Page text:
Last week, Good magazine named Chicago's Broadway as one of the tastiest streets in the U.S. Good magazine's criteria said a best street features "exquisite food you can actually afford." Haute cuisine is out of the equation. That said, as usual, a bunch of dudes writing from the coasts (this time L.A.) get it wrong. Broadway's not even the tastiest street in Chicago.
It may not even be in the top five. Off the top of my head, I say 18th Street, Devon Avenue, Clark Street, Halsted Street, and Milwaukee Avenue, amongst others, might be better. My gut says there's no question that the real tastiest street of all though, is Western Avenue.
Western Avenue, which runs 23.5 miles, is the longest continuous street in the city of Chicago, but its strength goes beyond length. There's a density and diversity that just can't be beat.
On the Southern end near the Irish enclave of Beverly, you've got one of the many Harold's Chicken Shacks in the city (11857 S. Western) serving up some of Chicago's best fried chicken. Further north, there's BJ's Market and Bakery (9645 S. Western) which serves up some flaky baked catfish slathered in a tangy mustard dill sauce and some kick ass flaky peach cobbler.
Right up the street, you'll find the Original Rainbow Cone (9233 S. Western) where generations have been coming for founder Joseph Sapp's legendary chocolate, pistachio, strawberry, orange sherbet, and Palmer House (cherry nut) packed ice cream cone.
Much farther North, up in the German enclave of Lincoln Square, you'll find the Thai Triangle which features some of Chicago's best Thai eats including Spoon (4608 N. Western) which serves excellent Kai Thawt or lemongrass and pepper Thai Fried Chicken, Opart Thai, (4658 N. Western), and Sticky Rice (4018 N. Western).
Even farther North, at the edge of the city, you'll find Candlelite Pizza (7452 N. Western), which has some of Chicago's best cracker thin crust sausage pizza, along with awesome garlic fries tossed with fresh chopped cloves and red wine vinegar, and a cast iron skillet fresh baked chocolate chip cookie sundae.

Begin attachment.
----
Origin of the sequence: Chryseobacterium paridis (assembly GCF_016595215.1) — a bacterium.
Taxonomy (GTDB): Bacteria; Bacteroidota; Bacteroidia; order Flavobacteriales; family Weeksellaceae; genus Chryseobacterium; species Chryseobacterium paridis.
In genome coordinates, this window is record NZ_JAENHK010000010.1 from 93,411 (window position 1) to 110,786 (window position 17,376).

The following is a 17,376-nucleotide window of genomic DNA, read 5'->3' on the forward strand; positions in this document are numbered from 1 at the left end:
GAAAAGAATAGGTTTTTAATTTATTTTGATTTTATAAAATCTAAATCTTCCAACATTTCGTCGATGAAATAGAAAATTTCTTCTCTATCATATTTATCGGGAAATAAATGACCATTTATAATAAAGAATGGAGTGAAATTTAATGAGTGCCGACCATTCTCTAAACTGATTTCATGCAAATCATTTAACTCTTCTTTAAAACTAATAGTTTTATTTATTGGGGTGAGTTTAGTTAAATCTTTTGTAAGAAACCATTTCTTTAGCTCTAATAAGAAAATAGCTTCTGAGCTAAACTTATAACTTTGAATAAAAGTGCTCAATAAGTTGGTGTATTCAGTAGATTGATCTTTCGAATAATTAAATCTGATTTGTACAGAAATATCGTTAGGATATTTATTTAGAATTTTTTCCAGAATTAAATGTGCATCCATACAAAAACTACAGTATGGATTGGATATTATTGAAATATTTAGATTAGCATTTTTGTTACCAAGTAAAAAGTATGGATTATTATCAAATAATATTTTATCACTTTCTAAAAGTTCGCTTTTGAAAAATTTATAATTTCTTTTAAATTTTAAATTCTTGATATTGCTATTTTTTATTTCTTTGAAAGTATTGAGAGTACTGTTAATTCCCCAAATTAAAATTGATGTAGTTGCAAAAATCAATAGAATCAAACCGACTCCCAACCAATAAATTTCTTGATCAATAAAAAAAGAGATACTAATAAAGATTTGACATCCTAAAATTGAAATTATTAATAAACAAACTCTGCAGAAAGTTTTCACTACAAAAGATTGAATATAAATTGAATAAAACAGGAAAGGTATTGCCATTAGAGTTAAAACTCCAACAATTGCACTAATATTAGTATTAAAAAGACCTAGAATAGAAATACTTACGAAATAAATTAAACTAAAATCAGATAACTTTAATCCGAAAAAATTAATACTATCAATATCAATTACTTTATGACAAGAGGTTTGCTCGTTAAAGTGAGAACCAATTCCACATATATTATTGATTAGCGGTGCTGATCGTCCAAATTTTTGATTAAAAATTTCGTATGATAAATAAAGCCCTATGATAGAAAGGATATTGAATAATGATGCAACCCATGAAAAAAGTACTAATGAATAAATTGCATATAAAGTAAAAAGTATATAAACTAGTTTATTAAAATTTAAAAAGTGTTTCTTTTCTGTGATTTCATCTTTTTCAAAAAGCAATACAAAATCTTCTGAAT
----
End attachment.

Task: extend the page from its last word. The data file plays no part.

South of Lincoln square, you'll run in to Borinquen Lounge (3811 N. Western), which serves up the jibarito, a sandwich where garlicky deep fried plantains sub in for bread and hold pulled pork, steak or your choice of protein along with a healthy side of yellow rice and creamy pigeon peas.
In West Rogers Park, the Indian/Pakistani/Orthodox Jewish enclave near the corner of Devon and Western, Khan BBQ (2401 W. Devon Ave.) holds court serving up Chicago's best tandoor grilled meats including a singular smoky green chili slathered chicken boti.
In between Lincoln Square and Devon, you'll find San Soo Gap San (5247 N. Western) one of Chicago's best charcoal fired Korean bbq joints serving up Gojuchang paste slathered short ribs and a whole host of excellent panchan. Just slightly north is Max's Italian Beef (5754 N. Western Ave.), which serves one of Chicago's leanest most satisfying beefs and its famed ghetto fries slathered in Merkt's cheddar cheese, giardinara, onion, and bbq, Chicago's answer to Montreal's squeaky curd and gravy topped poutine.
There's also a couple of first-rate barbecue shacks on Western led by Honey 1 (2241 N. Western) which serves up smoky honey kissed bbq sauced Renaissance fare sized turkey legs.
I can't forget Humboldt Park's birria or excellent goat consommé and tacos from Birria Estilo Jalisco (2045 N. Western) or the farm fresh grilled panini from Vella Café, (1912 N. Western).
Some would argue the dueling 24 hour taco shacks Arturo's (2001 N. Western) where Top Chef contestant Stephanie Izard liked to get a tostada after a shift at her old restaurant Scylla and Lazo's (2009 N. Western) would deserve a nod.
There's no question that Margie's Candies (1960 N. Western), an 87 year old ice cream parlor that serves up sundaes big enough to swim in makes the cut on this venerable tasty avenue.
There's also family style reasonably priced pasta at Il Vicinato at the edges of Tri-Taylor/Little Italy (2435 S. Western Ave.)
The thing is, I know I'm missing at least ten other places that others consider favorite reasonably priced eats. One thing I know most Chicagoans would agree on is that Western Ave. is most definitely tastier than Broadway.
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